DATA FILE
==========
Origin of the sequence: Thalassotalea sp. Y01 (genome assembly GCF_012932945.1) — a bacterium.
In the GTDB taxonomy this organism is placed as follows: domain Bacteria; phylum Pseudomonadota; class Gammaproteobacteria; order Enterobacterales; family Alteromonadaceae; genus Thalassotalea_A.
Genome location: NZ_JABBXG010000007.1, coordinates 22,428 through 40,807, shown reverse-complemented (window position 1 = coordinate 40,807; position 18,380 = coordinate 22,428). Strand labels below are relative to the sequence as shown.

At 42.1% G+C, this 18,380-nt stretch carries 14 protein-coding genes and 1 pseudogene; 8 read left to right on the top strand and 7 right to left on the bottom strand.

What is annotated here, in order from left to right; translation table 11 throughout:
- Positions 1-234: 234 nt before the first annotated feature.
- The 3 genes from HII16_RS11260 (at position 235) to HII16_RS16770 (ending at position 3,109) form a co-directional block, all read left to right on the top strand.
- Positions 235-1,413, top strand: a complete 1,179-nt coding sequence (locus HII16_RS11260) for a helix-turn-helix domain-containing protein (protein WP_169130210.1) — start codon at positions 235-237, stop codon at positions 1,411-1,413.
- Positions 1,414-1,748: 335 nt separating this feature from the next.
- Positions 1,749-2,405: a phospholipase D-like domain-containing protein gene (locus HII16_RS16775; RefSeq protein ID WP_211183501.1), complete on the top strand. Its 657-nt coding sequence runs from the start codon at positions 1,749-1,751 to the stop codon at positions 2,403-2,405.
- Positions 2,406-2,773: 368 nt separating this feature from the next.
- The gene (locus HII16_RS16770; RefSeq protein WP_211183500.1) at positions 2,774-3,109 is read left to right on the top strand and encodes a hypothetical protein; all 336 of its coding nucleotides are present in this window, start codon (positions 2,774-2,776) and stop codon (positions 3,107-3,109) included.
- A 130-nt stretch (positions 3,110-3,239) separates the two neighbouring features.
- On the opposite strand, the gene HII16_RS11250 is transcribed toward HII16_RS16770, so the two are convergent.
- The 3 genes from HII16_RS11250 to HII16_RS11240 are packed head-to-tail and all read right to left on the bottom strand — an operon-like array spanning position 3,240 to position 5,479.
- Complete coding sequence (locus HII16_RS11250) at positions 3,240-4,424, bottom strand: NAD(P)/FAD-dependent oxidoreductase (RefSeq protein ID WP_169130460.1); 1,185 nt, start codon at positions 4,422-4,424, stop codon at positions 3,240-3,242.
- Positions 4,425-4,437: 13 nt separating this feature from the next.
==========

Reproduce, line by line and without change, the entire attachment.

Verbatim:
Origin of the sequence: Thalassotalea sp. Y01 (genome assembly GCF_012932945.1) — a bacterium.
In the GTDB taxonomy this organism is placed as follows: domain Bacteria; phylum Pseudomonadota; class Gammaproteobacteria; order Enterobacterales; family Alteromonadaceae; genus Thalassotalea_A.
Genome location: NZ_JABBXG010000007.1, coordinates 22,428 through 40,807, shown reverse-complemented (window position 1 = coordinate 40,807; position 18,380 = coordinate 22,428). Strand labels below are relative to the sequence as shown.

At 42.1% G+C, this 18,380-nt stretch carries 14 protein-coding genes and 1 pseudogene; 8 read left to right on the top strand and 7 right to left on the bottom strand.

What is annotated here, in order from left to right; translation table 11 throughout:
- Positions 1-234: 234 nt before the first annotated feature.
- The 3 genes from HII16_RS11260 (at position 235) to HII16_RS16770 (ending at position 3,109) form a co-directional block, all read left to right on the top strand.
- Positions 235-1,413, top strand: a complete 1,179-nt coding sequence (locus HII16_RS11260) for a helix-turn-helix domain-containing protein (protein WP_169130210.1) — start codon at positions 235-237, stop codon at positions 1,411-1,413.
- Positions 1,414-1,748: 335 nt separating this feature from the next.
- Positions 1,749-2,405: a phospholipase D-like domain-containing protein gene (locus HII16_RS16775; RefSeq protein ID WP_211183501.1), complete on the top strand. Its 657-nt coding sequence runs from the start codon at positions 1,749-1,751 to the stop codon at positions 2,403-2,405.
- Positions 2,406-2,773: 368 nt separating this feature from the next.
- The gene (locus HII16_RS16770; RefSeq protein WP_211183500.1) at positions 2,774-3,109 is read left to right on the top strand and encodes a hypothetical protein; all 336 of its coding nucleotides are present in this window, start codon (positions 2,774-2,776) and stop codon (positions 3,107-3,109) included.
- A 130-nt stretch (positions 3,110-3,239) separates the two neighbouring features.
- On the opposite strand, the gene HII16_RS11250 is transcribed toward HII16_RS16770, so the two are convergent.
- The 3 genes from HII16_RS11250 to HII16_RS11240 are packed head-to-tail and all read right to left on the bottom strand — an operon-like array spanning position 3,240 to position 5,479.
- Complete coding sequence (locus HII16_RS11250) at positions 3,240-4,424, bottom strand: NAD(P)/FAD-dependent oxidoreductase (RefSeq protein ID WP_169130460.1); 1,185 nt, start codon at positions 4,422-4,424, stop codon at positions 3,240-3,242.
- Positions 4,425-4,437: 13 nt separating this feature from the next.